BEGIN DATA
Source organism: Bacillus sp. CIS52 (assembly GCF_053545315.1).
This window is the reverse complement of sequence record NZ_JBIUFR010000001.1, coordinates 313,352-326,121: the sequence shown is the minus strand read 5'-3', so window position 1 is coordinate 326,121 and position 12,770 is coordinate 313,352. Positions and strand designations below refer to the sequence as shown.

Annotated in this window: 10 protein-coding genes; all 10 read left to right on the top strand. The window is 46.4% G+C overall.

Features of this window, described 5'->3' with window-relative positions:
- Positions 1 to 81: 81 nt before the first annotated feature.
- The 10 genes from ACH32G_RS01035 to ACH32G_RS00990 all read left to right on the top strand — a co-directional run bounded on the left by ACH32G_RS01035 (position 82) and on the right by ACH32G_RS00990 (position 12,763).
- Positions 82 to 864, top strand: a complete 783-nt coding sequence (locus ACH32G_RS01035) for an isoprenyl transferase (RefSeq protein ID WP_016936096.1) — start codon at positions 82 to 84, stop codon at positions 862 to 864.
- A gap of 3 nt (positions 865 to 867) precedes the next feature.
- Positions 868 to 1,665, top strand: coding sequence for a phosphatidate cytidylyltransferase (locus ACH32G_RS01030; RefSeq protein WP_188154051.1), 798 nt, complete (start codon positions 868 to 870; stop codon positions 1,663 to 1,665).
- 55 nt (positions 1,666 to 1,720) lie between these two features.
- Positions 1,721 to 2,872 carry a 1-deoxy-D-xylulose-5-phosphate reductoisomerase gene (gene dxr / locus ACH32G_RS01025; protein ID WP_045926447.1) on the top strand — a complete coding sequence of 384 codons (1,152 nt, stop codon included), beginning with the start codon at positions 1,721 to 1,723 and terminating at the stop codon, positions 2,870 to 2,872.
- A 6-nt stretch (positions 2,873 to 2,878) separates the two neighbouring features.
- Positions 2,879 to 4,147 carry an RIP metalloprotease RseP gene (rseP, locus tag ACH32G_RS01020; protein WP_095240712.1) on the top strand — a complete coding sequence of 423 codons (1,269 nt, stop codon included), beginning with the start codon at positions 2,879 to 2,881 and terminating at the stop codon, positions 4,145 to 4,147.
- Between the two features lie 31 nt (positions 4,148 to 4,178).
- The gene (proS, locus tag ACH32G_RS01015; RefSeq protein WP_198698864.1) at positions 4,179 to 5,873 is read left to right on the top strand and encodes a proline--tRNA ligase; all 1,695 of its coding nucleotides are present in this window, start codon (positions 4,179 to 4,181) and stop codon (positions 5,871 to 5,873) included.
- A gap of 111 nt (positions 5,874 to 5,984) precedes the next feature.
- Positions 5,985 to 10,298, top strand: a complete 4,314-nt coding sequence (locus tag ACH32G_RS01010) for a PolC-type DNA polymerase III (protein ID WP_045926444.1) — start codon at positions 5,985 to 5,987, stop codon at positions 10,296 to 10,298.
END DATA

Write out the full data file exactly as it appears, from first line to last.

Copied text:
Source organism: Bacillus sp. CIS52 (assembly GCF_053545315.1).
This window is the reverse complement of sequence record NZ_JBIUFR010000001.1, coordinates 313,352-326,121: the sequence shown is the minus strand read 5'-3', so window position 1 is coordinate 326,121 and position 12,770 is coordinate 313,352. Positions and strand designations below refer to the sequence as shown.

Annotated in this window: 10 protein-coding genes; all 10 read left to right on the top strand. The window is 46.4% G+C overall.

Features of this window, described 5'->3' with window-relative positions:
- Positions 1 to 81: 81 nt before the first annotated feature.
- The 10 genes from ACH32G_RS01035 to ACH32G_RS00990 all read left to right on the top strand — a co-directional run bounded on the left by ACH32G_RS01035 (position 82) and on the right by ACH32G_RS00990 (position 12,763).
- Positions 82 to 864, top strand: a complete 783-nt coding sequence (locus ACH32G_RS01035) for an isoprenyl transferase (RefSeq protein ID WP_016936096.1) — start codon at positions 82 to 84, stop codon at positions 862 to 864.
- A gap of 3 nt (positions 865 to 867) precedes the next feature.
- Positions 868 to 1,665, top strand: coding sequence for a phosphatidate cytidylyltransferase (locus ACH32G_RS01030; RefSeq protein WP_188154051.1), 798 nt, complete (start codon positions 868 to 870; stop codon positions 1,663 to 1,665).
- 55 nt (positions 1,666 to 1,720) lie between these two features.
- Positions 1,721 to 2,872 carry a 1-deoxy-D-xylulose-5-phosphate reductoisomerase gene (gene dxr / locus ACH32G_RS01025; protein ID WP_045926447.1) on the top strand — a complete coding sequence of 384 codons (1,152 nt, stop codon included), beginning with the start codon at positions 1,721 to 1,723 and terminating at the stop codon, positions 2,870 to 2,872.
- A 6-nt stretch (positions 2,873 to 2,878) separates the two neighbouring features.
- Positions 2,879 to 4,147 carry an RIP metalloprotease RseP gene (rseP, locus tag ACH32G_RS01020; protein WP_095240712.1) on the top strand — a complete coding sequence of 423 codons (1,269 nt, stop codon included), beginning with the start codon at positions 2,879 to 2,881 and terminating at the stop codon, positions 4,145 to 4,147.
- Between the two features lie 31 nt (positions 4,148 to 4,178).
- The gene (proS, locus tag ACH32G_RS01015; RefSeq protein WP_198698864.1) at positions 4,179 to 5,873 is read left to right on the top strand and encodes a proline--tRNA ligase; all 1,695 of its coding nucleotides are present in this window, start codon (positions 4,179 to 4,181) and stop codon (positions 5,871 to 5,873) included.
- A gap of 111 nt (positions 5,874 to 5,984) precedes the next feature.
- Positions 5,985 to 10,298, top strand: a complete 4,314-nt coding sequence (locus tag ACH32G_RS01010) for a PolC-type DNA polymerase III (protein ID WP_045926444.1) — start codon at positions 5,985 to 5,987, stop codon at positions 10,296 to 10,298.